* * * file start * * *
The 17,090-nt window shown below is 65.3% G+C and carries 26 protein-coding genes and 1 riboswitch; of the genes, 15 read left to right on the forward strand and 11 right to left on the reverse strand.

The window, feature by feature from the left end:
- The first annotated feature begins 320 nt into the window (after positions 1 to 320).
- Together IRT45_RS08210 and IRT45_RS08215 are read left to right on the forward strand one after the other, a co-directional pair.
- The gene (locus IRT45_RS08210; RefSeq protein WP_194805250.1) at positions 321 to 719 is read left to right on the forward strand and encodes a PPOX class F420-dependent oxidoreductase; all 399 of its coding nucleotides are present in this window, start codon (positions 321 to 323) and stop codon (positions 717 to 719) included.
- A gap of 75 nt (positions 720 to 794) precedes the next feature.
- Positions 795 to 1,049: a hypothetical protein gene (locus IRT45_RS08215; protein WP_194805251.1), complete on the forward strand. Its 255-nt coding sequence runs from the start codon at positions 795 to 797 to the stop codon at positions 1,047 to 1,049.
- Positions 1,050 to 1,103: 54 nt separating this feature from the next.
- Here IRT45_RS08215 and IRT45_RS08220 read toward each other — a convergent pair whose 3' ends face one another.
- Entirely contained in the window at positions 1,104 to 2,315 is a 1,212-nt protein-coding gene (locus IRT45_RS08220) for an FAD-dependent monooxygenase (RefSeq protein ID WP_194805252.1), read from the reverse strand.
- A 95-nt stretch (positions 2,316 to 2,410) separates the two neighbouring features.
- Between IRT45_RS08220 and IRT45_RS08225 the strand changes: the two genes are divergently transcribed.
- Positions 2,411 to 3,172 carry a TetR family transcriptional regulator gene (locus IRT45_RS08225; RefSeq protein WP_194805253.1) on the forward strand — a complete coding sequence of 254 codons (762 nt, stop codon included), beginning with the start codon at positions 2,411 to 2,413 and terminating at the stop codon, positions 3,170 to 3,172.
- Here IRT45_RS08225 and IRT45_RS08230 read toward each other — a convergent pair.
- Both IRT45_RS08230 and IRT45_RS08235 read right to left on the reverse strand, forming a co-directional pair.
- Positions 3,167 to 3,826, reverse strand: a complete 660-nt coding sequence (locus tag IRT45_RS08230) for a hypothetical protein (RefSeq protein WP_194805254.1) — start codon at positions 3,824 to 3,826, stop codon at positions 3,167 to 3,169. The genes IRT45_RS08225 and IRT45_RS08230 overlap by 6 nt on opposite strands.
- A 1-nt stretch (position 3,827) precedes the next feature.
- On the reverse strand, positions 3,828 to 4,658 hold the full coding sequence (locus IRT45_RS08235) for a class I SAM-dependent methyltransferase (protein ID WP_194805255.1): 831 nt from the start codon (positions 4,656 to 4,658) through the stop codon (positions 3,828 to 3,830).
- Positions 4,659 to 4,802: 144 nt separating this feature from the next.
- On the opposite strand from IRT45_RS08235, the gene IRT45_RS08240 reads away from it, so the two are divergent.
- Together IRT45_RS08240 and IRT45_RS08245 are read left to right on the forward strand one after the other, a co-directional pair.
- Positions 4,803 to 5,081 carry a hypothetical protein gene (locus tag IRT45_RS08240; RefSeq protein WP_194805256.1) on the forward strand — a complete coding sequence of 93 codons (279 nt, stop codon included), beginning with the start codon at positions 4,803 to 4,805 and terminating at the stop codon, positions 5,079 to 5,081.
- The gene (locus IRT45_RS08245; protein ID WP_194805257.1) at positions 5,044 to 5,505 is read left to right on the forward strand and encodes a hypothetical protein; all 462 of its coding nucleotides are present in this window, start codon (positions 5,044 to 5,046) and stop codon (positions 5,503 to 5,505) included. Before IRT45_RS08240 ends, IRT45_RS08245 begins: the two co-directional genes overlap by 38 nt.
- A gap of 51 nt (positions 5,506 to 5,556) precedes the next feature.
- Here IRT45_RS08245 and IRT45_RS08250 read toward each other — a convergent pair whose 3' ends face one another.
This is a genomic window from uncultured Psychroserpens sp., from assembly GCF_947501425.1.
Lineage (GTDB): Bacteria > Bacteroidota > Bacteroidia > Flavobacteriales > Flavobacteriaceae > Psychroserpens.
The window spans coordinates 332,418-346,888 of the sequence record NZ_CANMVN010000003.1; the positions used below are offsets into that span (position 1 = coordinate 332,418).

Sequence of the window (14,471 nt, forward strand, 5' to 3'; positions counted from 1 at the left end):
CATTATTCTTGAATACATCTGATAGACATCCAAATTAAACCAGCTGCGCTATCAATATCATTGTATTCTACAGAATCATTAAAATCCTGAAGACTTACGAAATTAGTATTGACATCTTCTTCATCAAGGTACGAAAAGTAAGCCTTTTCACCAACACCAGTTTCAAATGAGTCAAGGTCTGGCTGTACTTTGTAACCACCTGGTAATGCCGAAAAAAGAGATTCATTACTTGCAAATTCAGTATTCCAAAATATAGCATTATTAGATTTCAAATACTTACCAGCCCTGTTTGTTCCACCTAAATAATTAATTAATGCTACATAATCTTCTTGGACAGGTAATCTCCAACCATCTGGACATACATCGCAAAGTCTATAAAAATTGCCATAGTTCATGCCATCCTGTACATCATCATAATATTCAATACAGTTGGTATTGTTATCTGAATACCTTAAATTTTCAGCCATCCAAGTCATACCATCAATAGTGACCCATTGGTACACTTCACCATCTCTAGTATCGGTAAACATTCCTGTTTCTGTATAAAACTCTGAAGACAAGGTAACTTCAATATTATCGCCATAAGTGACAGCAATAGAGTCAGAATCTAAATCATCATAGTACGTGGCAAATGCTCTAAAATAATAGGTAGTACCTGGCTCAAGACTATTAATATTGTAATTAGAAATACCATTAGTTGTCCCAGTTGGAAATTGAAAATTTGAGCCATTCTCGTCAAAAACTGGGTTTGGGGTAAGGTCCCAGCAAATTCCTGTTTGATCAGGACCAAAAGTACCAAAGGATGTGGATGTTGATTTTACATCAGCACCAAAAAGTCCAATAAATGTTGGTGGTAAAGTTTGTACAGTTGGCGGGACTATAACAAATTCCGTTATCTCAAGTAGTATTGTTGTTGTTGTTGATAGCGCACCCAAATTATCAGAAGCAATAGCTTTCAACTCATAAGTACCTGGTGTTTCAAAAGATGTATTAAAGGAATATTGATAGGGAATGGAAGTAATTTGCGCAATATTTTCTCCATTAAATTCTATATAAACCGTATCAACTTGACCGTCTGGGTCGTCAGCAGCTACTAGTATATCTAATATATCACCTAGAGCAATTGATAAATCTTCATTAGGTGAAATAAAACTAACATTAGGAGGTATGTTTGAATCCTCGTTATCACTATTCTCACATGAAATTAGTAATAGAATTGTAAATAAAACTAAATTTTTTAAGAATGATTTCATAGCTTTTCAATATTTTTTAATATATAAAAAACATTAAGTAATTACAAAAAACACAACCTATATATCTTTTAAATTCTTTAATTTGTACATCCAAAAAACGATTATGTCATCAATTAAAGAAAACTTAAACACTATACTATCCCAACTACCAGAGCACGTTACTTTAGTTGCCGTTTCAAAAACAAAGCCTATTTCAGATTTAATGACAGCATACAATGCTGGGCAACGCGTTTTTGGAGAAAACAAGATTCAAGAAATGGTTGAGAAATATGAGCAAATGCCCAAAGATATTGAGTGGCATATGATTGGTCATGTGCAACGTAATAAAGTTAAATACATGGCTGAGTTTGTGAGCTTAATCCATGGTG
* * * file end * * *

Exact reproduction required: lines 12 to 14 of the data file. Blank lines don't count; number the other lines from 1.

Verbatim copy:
- Between IRT45_RS08220 and IRT45_RS08225 the strand changes: the two genes are divergently transcribed.
- Positions 2,411 to 3,172 carry a TetR family transcriptional regulator gene (locus IRT45_RS08225; RefSeq protein WP_194805253.1) on the forward strand — a complete coding sequence of 254 codons (762 nt, stop codon included), beginning with the start codon at positions 2,411 to 2,413 and terminating at the stop codon, positions 3,170 to 3,172.
- Here IRT45_RS08225 and IRT45_RS08230 read toward each other — a convergent pair.